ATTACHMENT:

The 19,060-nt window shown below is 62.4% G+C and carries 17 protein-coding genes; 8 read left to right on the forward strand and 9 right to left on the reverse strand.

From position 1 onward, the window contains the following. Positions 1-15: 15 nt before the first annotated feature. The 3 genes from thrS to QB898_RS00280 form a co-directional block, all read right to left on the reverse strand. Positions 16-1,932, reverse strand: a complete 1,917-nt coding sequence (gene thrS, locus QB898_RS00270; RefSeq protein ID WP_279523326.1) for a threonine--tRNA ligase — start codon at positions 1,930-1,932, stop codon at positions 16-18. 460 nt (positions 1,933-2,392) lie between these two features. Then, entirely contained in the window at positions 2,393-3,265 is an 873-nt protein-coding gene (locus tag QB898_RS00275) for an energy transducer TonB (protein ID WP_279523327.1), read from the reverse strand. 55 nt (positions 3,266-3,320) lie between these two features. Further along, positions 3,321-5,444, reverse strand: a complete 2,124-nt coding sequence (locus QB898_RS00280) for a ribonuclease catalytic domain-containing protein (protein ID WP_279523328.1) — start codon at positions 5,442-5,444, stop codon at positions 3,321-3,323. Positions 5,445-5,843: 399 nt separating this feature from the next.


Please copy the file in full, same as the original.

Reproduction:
The 19,060-nt window shown below is 62.4% G+C and carries 17 protein-coding genes; 8 read left to right on the forward strand and 9 right to left on the reverse strand.

From position 1 onward, the window contains the following. Positions 1-15: 15 nt before the first annotated feature. The 3 genes from thrS to QB898_RS00280 form a co-directional block, all read right to left on the reverse strand. Positions 16-1,932, reverse strand: a complete 1,917-nt coding sequence (gene thrS, locus QB898_RS00270; RefSeq protein ID WP_279523326.1) for a threonine--tRNA ligase — start codon at positions 1,930-1,932, stop codon at positions 16-18. 460 nt (positions 1,933-2,392) lie between these two features. Then, entirely contained in the window at positions 2,393-3,265 is an 873-nt protein-coding gene (locus tag QB898_RS00275) for an energy transducer TonB (protein ID WP_279523327.1), read from the reverse strand. 55 nt (positions 3,266-3,320) lie between these two features. Further along, positions 3,321-5,444, reverse strand: a complete 2,124-nt coding sequence (locus QB898_RS00280) for a ribonuclease catalytic domain-containing protein (protein ID WP_279523328.1) — start codon at positions 5,442-5,444, stop codon at positions 3,321-3,323. Positions 5,445-5,843: 399 nt separating this feature from the next.